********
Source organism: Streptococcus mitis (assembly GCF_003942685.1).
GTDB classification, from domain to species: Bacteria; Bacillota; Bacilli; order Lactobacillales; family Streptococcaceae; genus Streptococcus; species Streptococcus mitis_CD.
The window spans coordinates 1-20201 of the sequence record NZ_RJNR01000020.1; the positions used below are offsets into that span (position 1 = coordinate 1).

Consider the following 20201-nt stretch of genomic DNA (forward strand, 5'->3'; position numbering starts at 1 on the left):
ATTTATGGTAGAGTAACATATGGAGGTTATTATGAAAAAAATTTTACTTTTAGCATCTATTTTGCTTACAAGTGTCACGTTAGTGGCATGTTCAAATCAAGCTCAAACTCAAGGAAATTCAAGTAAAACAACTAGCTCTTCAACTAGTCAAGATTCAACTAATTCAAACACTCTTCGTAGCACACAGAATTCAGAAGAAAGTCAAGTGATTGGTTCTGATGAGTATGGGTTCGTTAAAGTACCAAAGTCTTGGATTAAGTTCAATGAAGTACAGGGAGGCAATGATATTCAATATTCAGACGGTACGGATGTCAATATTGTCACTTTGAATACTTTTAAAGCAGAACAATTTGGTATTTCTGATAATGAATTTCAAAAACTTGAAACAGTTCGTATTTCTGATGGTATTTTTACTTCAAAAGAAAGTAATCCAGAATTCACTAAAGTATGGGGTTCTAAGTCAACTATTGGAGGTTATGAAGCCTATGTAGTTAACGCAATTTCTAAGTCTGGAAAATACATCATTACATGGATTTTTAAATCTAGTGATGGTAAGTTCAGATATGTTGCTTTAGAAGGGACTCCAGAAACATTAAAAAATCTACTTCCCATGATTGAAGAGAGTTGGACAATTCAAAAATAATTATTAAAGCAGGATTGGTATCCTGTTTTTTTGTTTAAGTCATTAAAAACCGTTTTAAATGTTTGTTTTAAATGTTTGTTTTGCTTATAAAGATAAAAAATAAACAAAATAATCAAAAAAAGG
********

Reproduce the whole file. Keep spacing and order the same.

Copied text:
Source organism: Streptococcus mitis (assembly GCF_003942685.1).
GTDB classification, from domain to species: Bacteria; Bacillota; Bacilli; order Lactobacillales; family Streptococcaceae; genus Streptococcus; species Streptococcus mitis_CD.
The window spans coordinates 1-20201 of the sequence record NZ_RJNR01000020.1; the positions used below are offsets into that span (position 1 = coordinate 1).

Consider the following 20201-nt stretch of genomic DNA (forward strand, 5'->3'; position numbering starts at 1 on the left):
ATTTATGGTAGAGTAACATATGGAGGTTATTATGAAAAAAATTTTACTTTTAGCATCTATTTTGCTTACAAGTGTCACGTTAGTGGCATGTTCAAATCAAGCTCAAACTCAAGGAAATTCAAGTAAAACAACTAGCTCTTCAACTAGTCAAGATTCAACTAATTCAAACACTCTTCGTAGCACACAGAATTCAGAAGAAAGTCAAGTGATTGGTTCTGATGAGTATGGGTTCGTTAAAGTACCAAAGTCTTGGATTAAGTTCAATGAAGTACAGGGAGGCAATGATATTCAATATTCAGACGGTACGGATGTCAATATTGTCACTTTGAATACTTTTAAAGCAGAACAATTTGGTATTTCTGATAATGAATTTCAAAAACTTGAAACAGTTCGTATTTCTGATGGTATTTTTACTTCAAAAGAAAGTAATCCAGAATTCACTAAAGTATGGGGTTCTAAGTCAACTATTGGAGGTTATGAAGCCTATGTAGTTAACGCAATTTCTAAGTCTGGAAAATACATCATTACATGGATTTTTAAATCTAGTGATGGTAAGTTCAGATATGTTGCTTTAGAAGGGACTCCAGAAACATTAAAAAATCTACTTCCCATGATTGAAGAGAGTTGGACAATTCAAAAATAATTATTAAAGCAGGATTGGTATCCTGTTTTTTTGTTTAAGTCATTAAAAACCGTTTTAAATGTTTGTTTTAAATGTTTGTTTTGCTTATAAAGATAAAAAATAAACAAAATAATCAAAAAAAGG